Contentious Probate Claims – Do I really need a lawyer?

Do I need a lawyer to deal with a probate claim? Solicitors Slee Blackwell, who specialise in contentious probate in Devon & Somerset look at the pros and cons.

As solicitors specialising in contentious probate in Devon & Somerset we often have to consider whether a prospective actually needs our services or whether they can deal with the legal issues themselves.

Clients frequently come to us with a list of claims they wish to bring against an estate. Quite understandably many of their complaints centre on what they perceive to be morally right or wrong or what, in their view, is or isn’t fair. Without the benefit of expert legal advice, people sometimes have a tendency to adopt a scatter-gun approach, raising all possible claims against their opponent without considering the merits of each allegation. There are many problems with this approach. One particular difficulty is that if those claims don’t have any legal or factual basis then the claimant is potentially undermining their stronger arguments and enabling their opponent to take advantage.

The problems faced by ‘litigants in person’ (those acting without a legal representative) was recently highlighted by the High Court when it struck out elements of a claim brought by a litigant in person. The judge suggested that the litigant in person should accept the strike out as a remedy for her lack of legal representation. A ‘strike out’ is a draconian ruling as it prevents a party from pursuing their claim (or defence) any further. Furthermore, it can often carry with it severe costs penalties. Eyebrows were therefore raised when the judge referred to his decision as a remedy.

The litigant in person had made claims against her sister and a solicitor in relation to the administration of her mother’s estate. She presented 38 claims in all, with her arguments running to 120 pages.

The judge who dealt with the application is quoted as saying:
There is a real danger that litigants in person may press on with parts of a claim which seem to them to demonstrate how badly the other side has behaved but for which there is no legal basis.’

He added:
Similarly, there may be parts of the claim for which, despite the strong suspicions or firm belief of the litigant in person, there is plainly no factual basis.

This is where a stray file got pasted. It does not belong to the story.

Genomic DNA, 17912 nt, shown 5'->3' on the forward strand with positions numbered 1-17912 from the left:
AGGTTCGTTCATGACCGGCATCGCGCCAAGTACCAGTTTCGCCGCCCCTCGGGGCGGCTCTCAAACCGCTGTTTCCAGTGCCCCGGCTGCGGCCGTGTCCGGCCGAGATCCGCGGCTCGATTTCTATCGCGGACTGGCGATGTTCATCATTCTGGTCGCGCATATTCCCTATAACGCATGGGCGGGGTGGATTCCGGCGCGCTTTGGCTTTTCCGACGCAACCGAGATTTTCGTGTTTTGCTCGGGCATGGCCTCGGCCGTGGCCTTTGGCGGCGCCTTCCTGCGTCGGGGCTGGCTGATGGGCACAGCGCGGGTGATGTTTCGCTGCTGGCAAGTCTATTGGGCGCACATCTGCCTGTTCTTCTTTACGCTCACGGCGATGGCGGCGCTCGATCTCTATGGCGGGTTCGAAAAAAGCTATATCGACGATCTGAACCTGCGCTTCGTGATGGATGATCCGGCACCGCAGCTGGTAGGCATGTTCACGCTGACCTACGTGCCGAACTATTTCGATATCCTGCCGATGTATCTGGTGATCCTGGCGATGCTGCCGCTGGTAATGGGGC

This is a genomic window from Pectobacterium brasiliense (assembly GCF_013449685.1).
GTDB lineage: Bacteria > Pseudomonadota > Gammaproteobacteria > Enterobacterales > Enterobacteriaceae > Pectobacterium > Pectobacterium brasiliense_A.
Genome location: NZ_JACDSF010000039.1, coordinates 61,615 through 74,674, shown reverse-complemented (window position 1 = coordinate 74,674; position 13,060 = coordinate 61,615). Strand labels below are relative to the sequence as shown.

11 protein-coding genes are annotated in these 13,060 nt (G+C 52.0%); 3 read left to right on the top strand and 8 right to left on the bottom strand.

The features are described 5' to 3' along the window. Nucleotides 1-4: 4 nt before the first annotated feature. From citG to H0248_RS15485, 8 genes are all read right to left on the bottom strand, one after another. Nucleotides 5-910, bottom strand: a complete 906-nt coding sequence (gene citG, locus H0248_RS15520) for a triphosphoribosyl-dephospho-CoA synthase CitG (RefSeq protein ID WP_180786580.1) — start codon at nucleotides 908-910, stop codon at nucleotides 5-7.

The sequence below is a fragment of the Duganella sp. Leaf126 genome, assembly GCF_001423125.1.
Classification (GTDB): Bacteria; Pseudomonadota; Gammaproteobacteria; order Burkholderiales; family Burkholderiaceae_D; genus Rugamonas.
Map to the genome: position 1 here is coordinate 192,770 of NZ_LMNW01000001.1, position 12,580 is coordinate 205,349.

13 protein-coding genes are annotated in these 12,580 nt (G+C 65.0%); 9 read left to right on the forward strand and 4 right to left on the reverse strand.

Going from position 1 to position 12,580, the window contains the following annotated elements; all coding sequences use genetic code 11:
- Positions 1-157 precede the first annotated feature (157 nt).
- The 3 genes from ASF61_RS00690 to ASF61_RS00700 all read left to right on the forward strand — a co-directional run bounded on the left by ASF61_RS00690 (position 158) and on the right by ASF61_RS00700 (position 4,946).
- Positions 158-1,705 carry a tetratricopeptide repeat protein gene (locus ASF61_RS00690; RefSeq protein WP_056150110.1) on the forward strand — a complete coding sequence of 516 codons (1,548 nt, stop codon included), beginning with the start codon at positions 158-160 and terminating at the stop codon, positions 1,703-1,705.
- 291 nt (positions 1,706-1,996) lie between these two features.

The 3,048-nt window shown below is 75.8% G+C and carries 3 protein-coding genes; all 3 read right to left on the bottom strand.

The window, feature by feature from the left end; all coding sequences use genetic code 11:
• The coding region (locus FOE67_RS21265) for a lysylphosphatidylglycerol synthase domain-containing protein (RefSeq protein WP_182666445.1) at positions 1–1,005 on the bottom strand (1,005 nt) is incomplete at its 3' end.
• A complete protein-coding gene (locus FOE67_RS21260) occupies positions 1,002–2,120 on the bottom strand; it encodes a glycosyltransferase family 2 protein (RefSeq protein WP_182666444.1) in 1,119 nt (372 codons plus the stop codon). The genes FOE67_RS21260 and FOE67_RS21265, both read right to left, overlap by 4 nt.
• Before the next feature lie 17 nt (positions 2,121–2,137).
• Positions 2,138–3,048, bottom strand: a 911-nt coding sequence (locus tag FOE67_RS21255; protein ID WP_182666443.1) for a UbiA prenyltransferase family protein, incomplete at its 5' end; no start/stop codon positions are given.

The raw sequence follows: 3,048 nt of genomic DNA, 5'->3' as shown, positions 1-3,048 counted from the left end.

The judge contrasted the position of the litigant in person with a party who has the benefit of being advised and represented by a professional lawyer, commenting:
Litigants who are represented have lawyers who can give them expert advice about the legal and factual merits of the case. Litigants in person often lack such advice. For litigants in person, a potential advantage of a strike-out decision against them is that it may, to an extent, remedy that lack.’

Several elements of the claimant’s application were dismissed by the judge as being ‘hopeless’.

We represent both claimants and defendants contentious probate in Devon & Somerset and are therefore very familiar with the tactics commonly used by both sides. Crucially, we also know what judges are looking for and how they expect a party to go about proving their case in a satisfactory manner.

We also understand that one thing which puts many people off seeking professional help is fear of legal fees. However, while legal costs in contentious probate claims can be considerable, we do offer a range of funding options. This includes deferred fees and specified costs limits. We also operate a very popular No Win – No Fee scheme which is available wherever a case has good prospects of succeeding and the sums in dispute justify our involvement.

So, in contentious probate claims at least, while the simple answer is yes, you can represent yourself, a party will generally have a better of chance of succeeding (and less chance of facing a cost order) with a specialist legal representative on their side.  And if the case has merit there is every chance that a method of funding can be found to enable you to obtain professional representation.

However, professional representation is not appropriate in all cases. In particular the economics of involving a lawyer may not stack up in low value cases. Where the estate assets are modest and the sum in dispute is low, there is a real risk that the costs could outweigh the benefits, so in these circumstances we generally offer general guidance without making a charge.

We operate a free legal helpline, so if you need a solicitor specialising in contentious probate in Devon & Somerset then give us a call on 0333 888 0404 or contact us via email at [email protected]

 

Naomi Ireson

Naomi Ireson

Naomi is a specialist inheritance dispute lawyer and one of England’s leading practitioners in this complex field. Her areas of practice include claims under the Inheritance (Provision for Family and Dependants) Act 1975, challenges to the validity of wills and beneficial interest claims involving estoppel and constructive trusts. She also deals with Court of Protection cases.
Naomi Ireson

Naomi Ireson

Naomi is a specialist inheritance dispute lawyer and one of England’s leading practitioners in this complex field. Her areas of practice include claims under the Inheritance (Provision for Family and Dependants) Act 1975, challenges to the validity of wills and beneficial interest claims involving estoppel and constructive trusts. She also deals with Court of Protection cases.

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Call the Slee Blackwell helpline on 0333 888 0404